Pat Cummins says “in a perfect world” leading Australia in Test cricket would not be the first taste of captaincy for the likes of he and Marnus Labuschagne.
Australia has demolished South Africa in Cape Town in the third and final T20 to win the series two-one.
This match bore a remarkable similarity to the first game of the series – Australia began explosively, were becalmed somewhat in the middle overs and then surged late before utterly dismantling the South African reply. And, as has been a feature of the series, the South African crowd were generous in the reception they gave Steve Smith and David Warner with booing kept to an absolute minimum.
Indeed, a festive, happy atmosphere pervaded – at least until South African wickets began falling, at which point the ground descended into near silence.
Aaron Finch and Warner’s opening stand of 120 off only 69 balls contained a consummate mixture of power hitting, exquisite timing and aggressive running. Rarely have two batsmen been so clinical and dominant at the same time and the very decent South African seam bowling attack of Kagiso Rabada, Lungi Ngidi, Anrich Nortje and Dwaine Pretorius was made to look distinctly inferior.
There was a brief respite for the Proteas when both openers fell in quick succession – Warner for 57 off 37 and Finch for 55 off 37. Matt Wade and Mitchell Marsh were promoted above Smith and, again, failed to make the most of their opportunities. However, any criticism of their efforts should be tempered by an acknowledgement that scoring became much more difficult once the ball got a bit older, and that wrist-spinner Tabraiz Shamsi again bowled well.
Incidentally, it is time South Africa changed the balance of their attack – spinners are consistently more economical than pace bowlers in T20 cricket and it is a mistake to bowl 16 overs of pace and only four of spin.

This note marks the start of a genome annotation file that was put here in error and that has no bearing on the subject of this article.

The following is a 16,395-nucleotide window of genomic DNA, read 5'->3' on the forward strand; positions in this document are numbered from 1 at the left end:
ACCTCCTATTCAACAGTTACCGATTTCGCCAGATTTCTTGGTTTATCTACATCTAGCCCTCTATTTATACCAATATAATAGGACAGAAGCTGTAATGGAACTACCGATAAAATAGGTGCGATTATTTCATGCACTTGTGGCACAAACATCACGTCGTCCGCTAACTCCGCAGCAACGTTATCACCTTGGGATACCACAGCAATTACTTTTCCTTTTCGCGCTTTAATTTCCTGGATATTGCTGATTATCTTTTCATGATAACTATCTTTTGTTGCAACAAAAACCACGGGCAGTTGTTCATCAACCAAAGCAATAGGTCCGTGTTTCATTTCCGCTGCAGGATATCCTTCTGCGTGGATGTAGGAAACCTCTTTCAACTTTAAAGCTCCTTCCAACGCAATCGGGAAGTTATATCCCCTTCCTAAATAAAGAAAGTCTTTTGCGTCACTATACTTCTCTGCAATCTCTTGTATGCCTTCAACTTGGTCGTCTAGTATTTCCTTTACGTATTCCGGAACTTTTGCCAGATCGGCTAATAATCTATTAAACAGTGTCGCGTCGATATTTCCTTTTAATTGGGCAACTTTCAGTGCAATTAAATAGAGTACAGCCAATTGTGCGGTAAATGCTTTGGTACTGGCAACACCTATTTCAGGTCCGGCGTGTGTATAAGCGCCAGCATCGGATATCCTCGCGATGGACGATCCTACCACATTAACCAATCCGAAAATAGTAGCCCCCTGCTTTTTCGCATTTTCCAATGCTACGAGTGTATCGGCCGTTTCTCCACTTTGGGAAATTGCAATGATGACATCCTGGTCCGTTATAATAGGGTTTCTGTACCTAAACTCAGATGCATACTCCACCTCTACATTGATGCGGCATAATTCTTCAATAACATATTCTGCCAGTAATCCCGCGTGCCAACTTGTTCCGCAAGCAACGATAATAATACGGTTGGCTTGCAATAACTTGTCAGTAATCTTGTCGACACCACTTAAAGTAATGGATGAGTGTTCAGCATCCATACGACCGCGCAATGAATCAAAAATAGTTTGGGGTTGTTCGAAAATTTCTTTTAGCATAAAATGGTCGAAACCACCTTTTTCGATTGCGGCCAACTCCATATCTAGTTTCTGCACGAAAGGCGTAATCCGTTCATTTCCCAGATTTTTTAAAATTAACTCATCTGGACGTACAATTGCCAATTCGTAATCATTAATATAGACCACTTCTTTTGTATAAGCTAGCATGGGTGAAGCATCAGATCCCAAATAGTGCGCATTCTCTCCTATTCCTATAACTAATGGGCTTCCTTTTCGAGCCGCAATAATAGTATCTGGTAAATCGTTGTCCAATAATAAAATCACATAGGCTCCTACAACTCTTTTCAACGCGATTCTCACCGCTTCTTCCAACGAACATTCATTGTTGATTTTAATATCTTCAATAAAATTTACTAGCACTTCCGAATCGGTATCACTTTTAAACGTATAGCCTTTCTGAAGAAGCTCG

Wade ended up with ten off nine balls and Marsh 19 off 16, but even the great Steve Smith, batting at five, struggled for fluency early. When Rabada bowled him between his legs he had only made six from six balls, but he got an instant reprieve as replays confirmed Rabada had overstepped.
Smith then clicked into gear, playing some trademark inimitable shots and finishing with 30 from 15, helping hoist Australia to an imposing total of 5/193.
Based on recent results at Cape Town, 193 seemed significantly above par and when Starc again knocked Quinton de Kock’s middle stump out of the ground in the first over, South Africa’s chances were already starting to seem remote. Soon after, Faf du Plessis was caught well by Adam Zampa at third man – a dismissal that highlighted the supreme standard of the Australian fielding – unlike other sides, they have no weak links, with their fielders ranging from solid to brilliant.
Heinrich Klassen and Rassie van der Dussen put on brief partnership but when it was broken South Africa capitulated, going from 3/56 to 96 all out in the space of just 48 balls, giving Australia a victory by 97 runs. Starc and Ashton Agar each took three wickets; Zampa took two and conceded only ten runs from his three overs.
The magnitude of South Africa’s two losses in this series must be of concern for world cricket. The administrative problems facing South African cricket have been well documented and it is a testament to the quality of their players and the nation’s proud sporting heritage that their on-field performances have, on the whole, remained relatively good.
But the two-one series margin masks the gulf between the teams. Over the three matches Australia scored 535 runs to South Africa’s 343, the equivalent of winning a single match by 178 runs to 114 – a margin of victory of 64.
Australia, on the other hand, are looking increasingly organised and powerful ahead of the T20 World Cup on home soil in October. The bowling is looking settled, as is the top order – the only serious questions remain over the middle order.
Wade and Marsh have yet to cement their positions and Glenn Maxwell’s return from surgery is eagerly awaited.